SELFIE to start for H2k-Gaming in Week 5

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Marcin "SELFIE" Wolski will start at Mid lane for H2k-Gaming in their Week 5 European LCS games, according to a tweet from H2K's support, Oskar "VandeR" Bogdan, on Wednesday.

The team's jungler, Marcin "Jankos" Jankowski, later confirmed the news to theScore eSports.

SELFIE has been H2K's starting mid laner since Yoo "Ryu" Sang-ook's visa issues prevented him from playing in Week 3. Across the four games he's played, SELFIE has picked up a 4.40 KDA, with a perfect win rate. SELFIE is on loan from Echo Fox, a team in the North American LCS.

H2K is currently 7-1 in the EU LCS, tied for first place with G2 Esports. They are set to play against G2 Esports and Unicorns of Love in Week 5.

Daniel Rosen is a news editor for theScore eSports. He needs some points from Odoamne this week. You can follow him on Twitter.

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H2k-Gaming qualify for 2016 World Championship

by 2d ago

H2k-Gaming have qualified for the 2016 World Championship based on their Championship Points, following G2 Esports' 3-1 win over Splyce in the 2016 EU LCS Summer Finals.

H2K ended their 2016 Season with 100 points, while Splyce finished with 90. Splyce are now forced to run the gauntlet at the 2016 Europe Regional Finals, which take place on Sept. 3-5.

H2K competed in the 2015 World Championship, but finished in ninth-eleventh place after they were eliminated from their group by SK Telecom T1 and EDward Gaming.

The 2016 World Championships will take place from Sept. 29 to Oct. 29 and will tour across the United States.

The current list of teams going to Worlds 2016 looks as follows:

China Korea Europe NA TW IWC
EDward Gaming ROX Tigers G2 Esports Team SoloMid Flash Wolves TBD
Royal Never Give Up SK Telecom T1 H2k-Gaming TBD TBD TBD
I May TBD TBD TBD

Dennis "Tarmanydyn" Gonzales is a news editor for theScore esports who enjoys whiskey, D&D and first-picking Abaddon Slardar Clinkz Medusa Oracle a P90 my Souvenir Negev. You can follow him on Twitter.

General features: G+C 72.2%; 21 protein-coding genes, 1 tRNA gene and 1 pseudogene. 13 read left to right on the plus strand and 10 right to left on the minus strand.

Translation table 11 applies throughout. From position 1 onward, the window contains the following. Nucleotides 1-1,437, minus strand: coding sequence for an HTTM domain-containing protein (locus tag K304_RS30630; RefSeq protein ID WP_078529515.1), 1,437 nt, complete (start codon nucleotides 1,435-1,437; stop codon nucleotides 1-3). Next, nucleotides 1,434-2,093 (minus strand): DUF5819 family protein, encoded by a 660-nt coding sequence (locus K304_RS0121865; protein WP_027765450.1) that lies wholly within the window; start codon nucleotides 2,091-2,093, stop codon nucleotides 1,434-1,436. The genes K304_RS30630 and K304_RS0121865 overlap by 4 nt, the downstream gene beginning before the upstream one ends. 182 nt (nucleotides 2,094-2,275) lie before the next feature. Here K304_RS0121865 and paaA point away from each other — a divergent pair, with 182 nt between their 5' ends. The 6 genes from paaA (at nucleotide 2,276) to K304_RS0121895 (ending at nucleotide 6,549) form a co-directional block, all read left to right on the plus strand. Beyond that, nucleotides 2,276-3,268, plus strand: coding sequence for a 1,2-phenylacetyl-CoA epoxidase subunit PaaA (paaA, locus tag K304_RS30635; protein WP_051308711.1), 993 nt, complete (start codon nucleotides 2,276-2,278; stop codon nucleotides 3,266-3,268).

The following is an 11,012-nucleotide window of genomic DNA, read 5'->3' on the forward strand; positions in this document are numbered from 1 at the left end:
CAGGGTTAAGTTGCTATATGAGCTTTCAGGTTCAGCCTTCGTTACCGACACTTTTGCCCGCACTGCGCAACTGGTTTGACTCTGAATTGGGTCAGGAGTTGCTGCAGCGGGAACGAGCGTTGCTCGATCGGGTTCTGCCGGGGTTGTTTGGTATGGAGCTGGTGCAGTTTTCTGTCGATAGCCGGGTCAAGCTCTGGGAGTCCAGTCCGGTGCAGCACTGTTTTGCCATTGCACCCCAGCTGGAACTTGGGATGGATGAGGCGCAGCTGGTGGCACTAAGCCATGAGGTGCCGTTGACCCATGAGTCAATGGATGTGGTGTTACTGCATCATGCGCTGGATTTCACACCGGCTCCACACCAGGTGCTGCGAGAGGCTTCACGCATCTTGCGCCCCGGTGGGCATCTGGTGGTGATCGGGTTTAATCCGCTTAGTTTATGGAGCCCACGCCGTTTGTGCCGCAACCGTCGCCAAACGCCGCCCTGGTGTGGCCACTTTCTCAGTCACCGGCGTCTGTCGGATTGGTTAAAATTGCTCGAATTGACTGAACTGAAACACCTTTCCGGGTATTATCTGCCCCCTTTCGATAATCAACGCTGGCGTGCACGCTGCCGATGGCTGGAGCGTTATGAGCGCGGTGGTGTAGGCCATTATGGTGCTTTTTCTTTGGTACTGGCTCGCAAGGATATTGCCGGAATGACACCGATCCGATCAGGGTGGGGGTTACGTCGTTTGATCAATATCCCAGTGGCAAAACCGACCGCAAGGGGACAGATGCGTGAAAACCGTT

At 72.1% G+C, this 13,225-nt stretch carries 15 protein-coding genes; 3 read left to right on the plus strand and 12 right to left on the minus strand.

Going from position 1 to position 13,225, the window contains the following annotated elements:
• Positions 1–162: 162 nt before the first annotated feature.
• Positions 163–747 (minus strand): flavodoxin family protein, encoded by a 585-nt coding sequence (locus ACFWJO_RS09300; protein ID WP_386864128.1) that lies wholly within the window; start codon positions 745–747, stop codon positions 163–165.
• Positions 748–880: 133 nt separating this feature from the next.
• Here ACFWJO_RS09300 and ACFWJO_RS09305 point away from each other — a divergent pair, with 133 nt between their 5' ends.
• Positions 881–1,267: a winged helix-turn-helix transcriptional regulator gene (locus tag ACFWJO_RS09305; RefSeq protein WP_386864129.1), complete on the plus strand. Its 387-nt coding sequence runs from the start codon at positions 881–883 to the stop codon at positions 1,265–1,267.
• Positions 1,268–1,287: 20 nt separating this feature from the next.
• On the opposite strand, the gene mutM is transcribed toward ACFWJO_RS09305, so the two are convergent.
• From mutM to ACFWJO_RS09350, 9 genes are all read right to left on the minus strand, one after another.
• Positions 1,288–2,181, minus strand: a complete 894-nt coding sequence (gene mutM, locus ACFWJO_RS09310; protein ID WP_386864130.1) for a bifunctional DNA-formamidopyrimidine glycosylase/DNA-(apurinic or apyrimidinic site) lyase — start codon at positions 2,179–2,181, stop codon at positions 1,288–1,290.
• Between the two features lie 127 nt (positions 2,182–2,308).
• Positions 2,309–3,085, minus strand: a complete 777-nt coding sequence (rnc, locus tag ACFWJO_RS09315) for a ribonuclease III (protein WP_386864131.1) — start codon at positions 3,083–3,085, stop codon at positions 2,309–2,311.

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H2K and the enemy on the same side of the rift

by 4h ago

At the conclusion of the third place match between H2K and the Unicorns of Love, the hometown heroes stood together on stage with the Polish flag draped over their shoulders. H2K support Oskar “VandeR” Bogdan expressed his regrets. “We should have taken the series against Splyce. We beat ourselves, I should say.”

Some might think this statement puts down Splyce, whose improvements and triumphs this split have been truly admirable, but VandeR’s words were heavy and genuine. “We beat ourselves” rings truer for H2K than many who have uttered the phrase. The laundry list of public problems has been recounted several times: Yoo “Ryu” Sangook’s visa, Konstantinos “FORG1VEN” Tzortziou military summons, as well as his conflict with Coach Niel “pr0lly” Hammad and Aleš “Freeze” Kněžínek’s injury.

The visible devastation H2K experience on stage after losing 2-3 to Splyce in their fourth consecutive semifinal forced me to have doubts. But this week’s third-place match wasn’t about any of those things — it was about what allowed the team to scrape by, to overwhelm Unicorns more convincingly than G2, the Summer champions, and qualify for the World Championship. The small changes the team made to their style and the difference between them and G2 made this match incredibly impressive.

Watching the early games of Unicorns of Love and H2K-Gaming, Kang “Move” Minsu received heavy criticisms for falling behind in farm. During the regular season, Marcin “Jankos” Jankowski could hardly be called a farming jungler. He averaged 48 percent of total jungle camps taken, usually underfarmed relative to his opposite — unless he made the early ganks work. This gave H2K-Gaming the famous “live or die by Jankos” tag line.

During the course of the set against Unicorns of Love, however, there were instances where other members of the team, Ryu especially, granted Jankos waves of farm by backing early. Because of Ryu’s strength over Fabian "Exileh" Schubert, he could trade very well in lane and remain ahead. This particular matchup made a significant difference. Throughout the regular season, H2K progressively focused on holding mid lane, and the synergy between Jankos and Ryu has grown increasingly strong.